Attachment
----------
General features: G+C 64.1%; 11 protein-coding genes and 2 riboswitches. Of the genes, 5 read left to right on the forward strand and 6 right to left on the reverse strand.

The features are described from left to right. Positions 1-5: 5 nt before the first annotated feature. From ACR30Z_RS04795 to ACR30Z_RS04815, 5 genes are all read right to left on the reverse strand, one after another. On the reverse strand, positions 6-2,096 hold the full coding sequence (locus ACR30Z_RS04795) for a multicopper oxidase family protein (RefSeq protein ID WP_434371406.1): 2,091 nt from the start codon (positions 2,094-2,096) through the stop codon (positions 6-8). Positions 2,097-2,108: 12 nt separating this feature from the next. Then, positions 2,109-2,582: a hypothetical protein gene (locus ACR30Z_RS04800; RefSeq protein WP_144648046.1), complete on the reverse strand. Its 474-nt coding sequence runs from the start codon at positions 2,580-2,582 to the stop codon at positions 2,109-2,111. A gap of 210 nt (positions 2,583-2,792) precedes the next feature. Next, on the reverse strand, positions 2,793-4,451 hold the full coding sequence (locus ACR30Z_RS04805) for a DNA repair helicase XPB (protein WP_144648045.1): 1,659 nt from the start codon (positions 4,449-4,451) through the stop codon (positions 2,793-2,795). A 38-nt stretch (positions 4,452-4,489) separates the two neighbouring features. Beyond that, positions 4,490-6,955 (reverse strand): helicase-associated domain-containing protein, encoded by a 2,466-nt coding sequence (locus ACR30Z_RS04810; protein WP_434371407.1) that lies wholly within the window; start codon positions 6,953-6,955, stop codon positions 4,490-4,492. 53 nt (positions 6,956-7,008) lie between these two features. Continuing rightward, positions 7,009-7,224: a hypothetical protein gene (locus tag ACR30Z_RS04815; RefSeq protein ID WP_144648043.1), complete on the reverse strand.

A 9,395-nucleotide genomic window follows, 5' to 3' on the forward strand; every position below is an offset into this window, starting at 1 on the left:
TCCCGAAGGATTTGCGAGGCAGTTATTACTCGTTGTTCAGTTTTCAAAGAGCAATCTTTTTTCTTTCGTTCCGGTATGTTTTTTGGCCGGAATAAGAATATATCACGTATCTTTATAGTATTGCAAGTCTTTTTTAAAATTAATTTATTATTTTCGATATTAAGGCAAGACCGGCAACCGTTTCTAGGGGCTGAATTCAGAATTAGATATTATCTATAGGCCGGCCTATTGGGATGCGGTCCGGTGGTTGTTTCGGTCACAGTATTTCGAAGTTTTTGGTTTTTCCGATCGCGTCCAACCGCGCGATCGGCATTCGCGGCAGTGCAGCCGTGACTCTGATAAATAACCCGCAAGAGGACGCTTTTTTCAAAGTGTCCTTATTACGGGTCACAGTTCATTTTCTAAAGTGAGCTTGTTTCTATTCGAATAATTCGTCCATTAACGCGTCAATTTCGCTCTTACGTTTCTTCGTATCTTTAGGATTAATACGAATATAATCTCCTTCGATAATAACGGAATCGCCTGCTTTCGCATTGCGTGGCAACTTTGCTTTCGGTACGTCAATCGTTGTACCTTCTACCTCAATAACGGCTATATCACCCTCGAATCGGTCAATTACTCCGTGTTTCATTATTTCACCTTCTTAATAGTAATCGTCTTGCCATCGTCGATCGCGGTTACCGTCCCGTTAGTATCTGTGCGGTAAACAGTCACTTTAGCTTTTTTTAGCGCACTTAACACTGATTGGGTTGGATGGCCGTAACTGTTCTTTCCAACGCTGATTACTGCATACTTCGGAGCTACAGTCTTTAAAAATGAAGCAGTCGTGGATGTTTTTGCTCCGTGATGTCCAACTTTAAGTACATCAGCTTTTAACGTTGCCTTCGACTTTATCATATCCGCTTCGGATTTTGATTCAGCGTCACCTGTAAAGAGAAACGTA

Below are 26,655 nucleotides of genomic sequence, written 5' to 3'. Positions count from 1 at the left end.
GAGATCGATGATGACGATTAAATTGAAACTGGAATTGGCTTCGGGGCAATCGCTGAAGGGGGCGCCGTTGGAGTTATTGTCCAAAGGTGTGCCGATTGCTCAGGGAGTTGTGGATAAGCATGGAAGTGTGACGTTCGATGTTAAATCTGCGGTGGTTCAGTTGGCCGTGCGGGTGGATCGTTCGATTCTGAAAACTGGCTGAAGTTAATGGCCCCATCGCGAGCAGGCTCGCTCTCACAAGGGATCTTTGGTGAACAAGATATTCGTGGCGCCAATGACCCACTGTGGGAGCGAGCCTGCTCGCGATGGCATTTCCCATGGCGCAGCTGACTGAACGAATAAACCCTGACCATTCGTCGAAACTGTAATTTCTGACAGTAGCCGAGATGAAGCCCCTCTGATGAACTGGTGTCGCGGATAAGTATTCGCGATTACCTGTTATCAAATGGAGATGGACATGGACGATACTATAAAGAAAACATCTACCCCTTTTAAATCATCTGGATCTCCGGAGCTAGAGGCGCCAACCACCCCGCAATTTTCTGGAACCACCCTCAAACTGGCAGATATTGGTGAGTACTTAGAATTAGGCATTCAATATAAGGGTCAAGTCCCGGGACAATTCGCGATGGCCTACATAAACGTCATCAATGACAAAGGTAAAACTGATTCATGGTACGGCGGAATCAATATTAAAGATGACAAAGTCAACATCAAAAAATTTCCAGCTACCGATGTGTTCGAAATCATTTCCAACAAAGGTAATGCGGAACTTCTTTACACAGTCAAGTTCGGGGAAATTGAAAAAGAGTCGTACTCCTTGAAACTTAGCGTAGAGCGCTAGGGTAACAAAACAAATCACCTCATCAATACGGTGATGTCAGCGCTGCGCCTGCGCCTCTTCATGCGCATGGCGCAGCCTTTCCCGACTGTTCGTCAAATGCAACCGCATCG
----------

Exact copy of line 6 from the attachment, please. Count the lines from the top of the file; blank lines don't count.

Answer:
GAGATCGATGATGACGATTAAATTGAAACTGGAATTGGCTTCGGGGCAATCGCTGAAGGGGGCGCCGTTGGAGTTATTGTCCAAAGGTGTGCCGATTGCTCAGGGAGTTGTGGATAAGCATGGAAGTGTGACGTTCGATGTTAAATCTGCGGTGGTTCAGTTGGCCGTGCGGGTGGATCGTTCGATTCTGAAAACTGGCTGAAGTTAATGGCCCCATCGCGAGCAGGCTCGCTCTCACAAGGGATCTTTGGTGAACAAGATATTCGTGGCGCCAATGACCCACTGTGGGAGCGAGCCTGCTCGCGATGGCATTTCCCATGGCGCAGCTGACTGAACGAATAAACCCTGACCATTCGTCGAAACTGTAATTTCTGACAGTAGCCGAGATGAAGCCCCTCTGATGAACTGGTGTCGCGGATAAGTATTCGCGATTACCTGTTATCAAATGGAGATGGACATGGACGATACTATAAAGAAAACATCTACCCCTTTTAAATCATCTGGATCTCCGGAGCTAGAGGCGCCAACCACCCCGCAATTTTCTGGAACCACCCTCAAACTGGCAGATATTGGTGAGTACTTAGAATTAGGCATTCAATATAAGGGTCAAGTCCCGGGACAATTCGCGATGGCCTACATAAACGTCATCAATGACAAAGGTAAAACTGATTCATGGTACGGCGGAATCAATATTAAAGATGACAAAGTCAACATCAAAAAATTTCCAGCTACCGATGTGTTCGAAATCATTTCCAACAAAGGTAATGCGGAACTTCTTTACACAGTCAAGTTCGGGGAAATTGAAAAAGAGTCGTACTCCTTGAAACTTAGCGTAGAGCGCTAGGGTAACAAAACAAATCACCTCATCAATACGGTGATGTCAGCGCTGCGCCTGCGCCTCTTCATGCGCATGGCGCAGCCTTTCCCGACTGTTCGTCAAATGCAACCGCATCG